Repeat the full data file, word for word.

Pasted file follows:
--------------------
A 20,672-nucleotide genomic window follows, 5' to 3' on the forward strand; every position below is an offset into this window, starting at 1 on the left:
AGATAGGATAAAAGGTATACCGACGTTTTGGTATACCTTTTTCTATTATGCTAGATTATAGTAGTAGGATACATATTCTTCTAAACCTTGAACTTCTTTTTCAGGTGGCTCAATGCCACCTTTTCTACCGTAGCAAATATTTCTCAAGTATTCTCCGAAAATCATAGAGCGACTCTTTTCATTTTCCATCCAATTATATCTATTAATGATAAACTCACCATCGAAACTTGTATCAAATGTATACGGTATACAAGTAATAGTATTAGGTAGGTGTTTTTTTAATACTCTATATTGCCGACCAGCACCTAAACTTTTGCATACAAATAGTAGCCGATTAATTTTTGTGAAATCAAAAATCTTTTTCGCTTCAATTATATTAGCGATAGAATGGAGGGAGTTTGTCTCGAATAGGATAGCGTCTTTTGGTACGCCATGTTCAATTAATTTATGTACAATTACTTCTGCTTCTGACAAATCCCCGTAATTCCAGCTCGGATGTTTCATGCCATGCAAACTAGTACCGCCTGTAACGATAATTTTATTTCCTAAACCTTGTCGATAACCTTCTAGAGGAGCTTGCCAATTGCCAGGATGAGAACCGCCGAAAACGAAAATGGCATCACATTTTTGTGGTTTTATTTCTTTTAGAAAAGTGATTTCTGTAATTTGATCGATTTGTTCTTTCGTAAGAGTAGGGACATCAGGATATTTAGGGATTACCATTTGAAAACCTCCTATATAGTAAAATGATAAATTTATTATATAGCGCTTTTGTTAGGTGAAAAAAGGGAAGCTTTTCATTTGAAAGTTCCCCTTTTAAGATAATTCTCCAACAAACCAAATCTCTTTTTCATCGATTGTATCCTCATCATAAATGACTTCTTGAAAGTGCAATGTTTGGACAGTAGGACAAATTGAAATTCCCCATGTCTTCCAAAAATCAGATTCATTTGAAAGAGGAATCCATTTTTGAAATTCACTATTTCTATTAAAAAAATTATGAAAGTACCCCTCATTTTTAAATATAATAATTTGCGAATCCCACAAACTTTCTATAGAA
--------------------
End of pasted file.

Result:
A 20,672-nucleotide genomic window follows, 5' to 3' on the forward strand; every position below is an offset into this window, starting at 1 on the left:
AGATAGGATAAAAGGTATACCGACGTTTTGGTATACCTTTTTCTATTATGCTAGATTATAGTAGTAGGATACATATTCTTCTAAACCTTGAACTTCTTTTTCAGGTGGCTCAATGCCACCTTTTCTACCGTAGCAAATATTTCTCAAGTATTCTCCGAAAATCATAGAGCGACTCTTTTCATTTTCCATCCAATTATATCTATTAATGATAAACTCACCATCGAAACTTGTATCAAATGTATACGGTATACAAGTAATAGTATTAGGTAGGTGTTTTTTTAATACTCTATATTGCCGACCAGCACCTAAACTTTTGCATACAAATAGTAGCCGATTAATTTTTGTGAAATCAAAAATCTTTTTCGCTTCAATTATATTAGCGATAGAATGGAGGGAGTTTGTCTCGAATAGGATAGCGTCTTTTGGTACGCCATGTTCAATTAATTTATGTACAATTACTTCTGCTTCTGACAAATCCCCGTAATTCCAGCTCGGATGTTTCATGCCATGCAAACTAGTACCGCCTGTAACGATAATTTTATTTCCTAAACCTTGTCGATAACCTTCTAGAGGAGCTTGCCAATTGCCAGGATGAGAACCGCCGAAAACGAAAATGGCATCACATTTTTGTGGTTTTATTTCTTTTAGAAAAGTGATTTCTGTAATTTGATCGATTTGTTCTTTCGTAAGAGTAGGGACATCAGGATATTTAGGGATTACCATTTGAAAACCTCCTATATAGTAAAATGATAAATTTATTATATAGCGCTTTTGTTAGGTGAAAAAAGGGAAGCTTTTCATTTGAAAGTTCCCCTTTTAAGATAATTCTCCAACAAACCAAATCTCTTTTTCATCGATTGTATCCTCATCATAAATGACTTCTTGAAAGTGCAATGTTTGGACAGTAGGACAAATTGAAATTCCCCATGTCTTCCAAAAATCAGATTCATTTGAAAGAGGAATCCATTTTTGAAATTCACTATTTCTATTAAAAAAATTATGAAAGTACCCCTCATTTTTAAATATAATAATTTGCGAATCCCACAAACTTTCTATAGAA